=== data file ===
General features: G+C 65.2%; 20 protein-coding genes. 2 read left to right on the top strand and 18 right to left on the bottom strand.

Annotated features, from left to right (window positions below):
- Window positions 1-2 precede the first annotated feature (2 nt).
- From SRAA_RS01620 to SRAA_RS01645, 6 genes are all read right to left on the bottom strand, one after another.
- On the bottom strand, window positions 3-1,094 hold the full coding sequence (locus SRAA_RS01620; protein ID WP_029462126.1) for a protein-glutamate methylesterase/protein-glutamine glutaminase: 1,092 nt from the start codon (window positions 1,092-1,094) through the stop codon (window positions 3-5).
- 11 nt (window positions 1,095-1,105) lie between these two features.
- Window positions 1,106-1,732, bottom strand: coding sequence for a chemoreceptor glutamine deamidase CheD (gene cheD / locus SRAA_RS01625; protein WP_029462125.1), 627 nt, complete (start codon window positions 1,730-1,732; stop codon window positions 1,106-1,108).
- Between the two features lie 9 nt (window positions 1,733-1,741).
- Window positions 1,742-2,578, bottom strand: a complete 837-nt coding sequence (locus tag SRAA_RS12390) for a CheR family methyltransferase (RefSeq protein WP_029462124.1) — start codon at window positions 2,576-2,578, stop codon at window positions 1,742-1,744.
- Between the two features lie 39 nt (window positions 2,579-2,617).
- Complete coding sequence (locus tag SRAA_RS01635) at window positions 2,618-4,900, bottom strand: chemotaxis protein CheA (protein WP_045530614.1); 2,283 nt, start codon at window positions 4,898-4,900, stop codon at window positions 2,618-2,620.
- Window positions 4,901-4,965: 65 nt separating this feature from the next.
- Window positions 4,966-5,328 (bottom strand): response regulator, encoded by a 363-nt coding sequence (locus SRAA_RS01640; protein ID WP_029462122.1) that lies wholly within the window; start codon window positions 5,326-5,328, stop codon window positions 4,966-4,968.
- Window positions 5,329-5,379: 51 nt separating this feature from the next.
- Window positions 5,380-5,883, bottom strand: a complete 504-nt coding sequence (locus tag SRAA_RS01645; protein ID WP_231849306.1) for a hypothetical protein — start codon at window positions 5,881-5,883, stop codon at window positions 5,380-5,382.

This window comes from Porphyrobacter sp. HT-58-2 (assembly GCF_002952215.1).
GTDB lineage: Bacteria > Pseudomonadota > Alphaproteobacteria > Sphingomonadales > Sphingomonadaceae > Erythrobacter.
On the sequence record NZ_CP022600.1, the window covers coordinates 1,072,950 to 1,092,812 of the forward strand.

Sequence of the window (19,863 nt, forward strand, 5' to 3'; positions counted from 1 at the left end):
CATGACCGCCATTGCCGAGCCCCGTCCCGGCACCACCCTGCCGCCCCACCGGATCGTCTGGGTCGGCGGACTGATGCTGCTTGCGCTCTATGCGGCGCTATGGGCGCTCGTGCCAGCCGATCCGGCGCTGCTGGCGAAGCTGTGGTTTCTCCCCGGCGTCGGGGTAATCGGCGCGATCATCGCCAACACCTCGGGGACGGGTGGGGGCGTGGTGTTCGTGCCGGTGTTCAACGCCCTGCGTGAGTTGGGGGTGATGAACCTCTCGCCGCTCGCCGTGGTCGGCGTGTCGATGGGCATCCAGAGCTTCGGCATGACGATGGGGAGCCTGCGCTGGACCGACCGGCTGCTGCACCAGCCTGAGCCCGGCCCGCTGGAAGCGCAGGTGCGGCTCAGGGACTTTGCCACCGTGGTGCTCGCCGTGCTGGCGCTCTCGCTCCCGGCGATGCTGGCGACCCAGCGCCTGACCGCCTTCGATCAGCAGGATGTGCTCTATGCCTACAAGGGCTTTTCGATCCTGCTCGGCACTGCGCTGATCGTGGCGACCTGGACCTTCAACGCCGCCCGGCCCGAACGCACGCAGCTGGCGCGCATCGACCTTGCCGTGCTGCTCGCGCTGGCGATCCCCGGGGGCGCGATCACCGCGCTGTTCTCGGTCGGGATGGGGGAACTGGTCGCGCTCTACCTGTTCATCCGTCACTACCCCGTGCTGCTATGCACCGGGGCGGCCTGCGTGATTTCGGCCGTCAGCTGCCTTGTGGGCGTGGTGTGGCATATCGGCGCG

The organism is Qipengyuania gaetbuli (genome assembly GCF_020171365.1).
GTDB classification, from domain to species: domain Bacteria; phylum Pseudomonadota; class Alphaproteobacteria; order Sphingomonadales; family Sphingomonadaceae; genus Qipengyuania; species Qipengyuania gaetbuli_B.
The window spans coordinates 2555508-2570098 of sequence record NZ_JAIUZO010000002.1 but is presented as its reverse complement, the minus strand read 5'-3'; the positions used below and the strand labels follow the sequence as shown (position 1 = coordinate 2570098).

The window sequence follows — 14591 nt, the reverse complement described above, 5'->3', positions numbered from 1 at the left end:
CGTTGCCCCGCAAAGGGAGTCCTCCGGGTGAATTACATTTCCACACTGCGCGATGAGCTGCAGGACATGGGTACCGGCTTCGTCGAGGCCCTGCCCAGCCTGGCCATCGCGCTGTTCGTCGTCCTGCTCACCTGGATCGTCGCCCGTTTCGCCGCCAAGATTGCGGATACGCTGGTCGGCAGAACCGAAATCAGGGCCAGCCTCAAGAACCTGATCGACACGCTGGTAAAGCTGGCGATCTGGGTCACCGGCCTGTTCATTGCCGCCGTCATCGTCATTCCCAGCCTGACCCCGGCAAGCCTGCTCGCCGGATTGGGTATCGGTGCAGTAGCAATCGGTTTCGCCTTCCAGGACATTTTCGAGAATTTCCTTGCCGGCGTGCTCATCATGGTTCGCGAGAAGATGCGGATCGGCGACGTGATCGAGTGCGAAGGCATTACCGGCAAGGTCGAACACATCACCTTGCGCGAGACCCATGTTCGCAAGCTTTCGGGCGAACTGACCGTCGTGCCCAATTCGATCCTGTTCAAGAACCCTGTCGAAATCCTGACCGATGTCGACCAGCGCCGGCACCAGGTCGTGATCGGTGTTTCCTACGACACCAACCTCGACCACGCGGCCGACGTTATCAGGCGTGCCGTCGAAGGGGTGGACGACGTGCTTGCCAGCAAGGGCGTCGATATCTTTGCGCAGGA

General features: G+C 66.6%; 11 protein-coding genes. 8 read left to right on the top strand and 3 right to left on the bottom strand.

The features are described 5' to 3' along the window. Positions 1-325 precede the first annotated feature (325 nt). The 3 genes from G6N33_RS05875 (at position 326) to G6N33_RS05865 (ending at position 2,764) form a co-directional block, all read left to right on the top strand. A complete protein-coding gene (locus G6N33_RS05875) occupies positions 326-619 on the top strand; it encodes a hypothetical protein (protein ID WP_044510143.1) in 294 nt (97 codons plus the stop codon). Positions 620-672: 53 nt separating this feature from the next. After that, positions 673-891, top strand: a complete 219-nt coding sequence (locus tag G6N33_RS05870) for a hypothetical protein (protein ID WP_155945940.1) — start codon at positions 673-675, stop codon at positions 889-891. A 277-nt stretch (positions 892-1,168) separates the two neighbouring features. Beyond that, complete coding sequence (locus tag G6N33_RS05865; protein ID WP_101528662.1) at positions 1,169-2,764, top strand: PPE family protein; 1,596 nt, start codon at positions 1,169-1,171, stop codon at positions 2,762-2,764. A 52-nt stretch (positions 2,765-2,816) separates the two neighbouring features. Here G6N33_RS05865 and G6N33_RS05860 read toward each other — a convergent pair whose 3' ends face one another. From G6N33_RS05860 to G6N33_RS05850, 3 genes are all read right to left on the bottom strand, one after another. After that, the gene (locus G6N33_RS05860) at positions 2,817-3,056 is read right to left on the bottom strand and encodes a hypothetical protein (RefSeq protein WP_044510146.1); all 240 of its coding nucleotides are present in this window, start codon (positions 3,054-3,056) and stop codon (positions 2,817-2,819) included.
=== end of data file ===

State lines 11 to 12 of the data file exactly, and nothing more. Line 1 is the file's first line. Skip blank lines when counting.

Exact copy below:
- Complete coding sequence (locus tag SRAA_RS01635) at window positions 2,618-4,900, bottom strand: chemotaxis protein CheA (protein WP_045530614.1); 2,283 nt, start codon at window positions 4,898-4,900, stop codon at window positions 2,618-2,620.
- Window positions 4,901-4,965: 65 nt separating this feature from the next.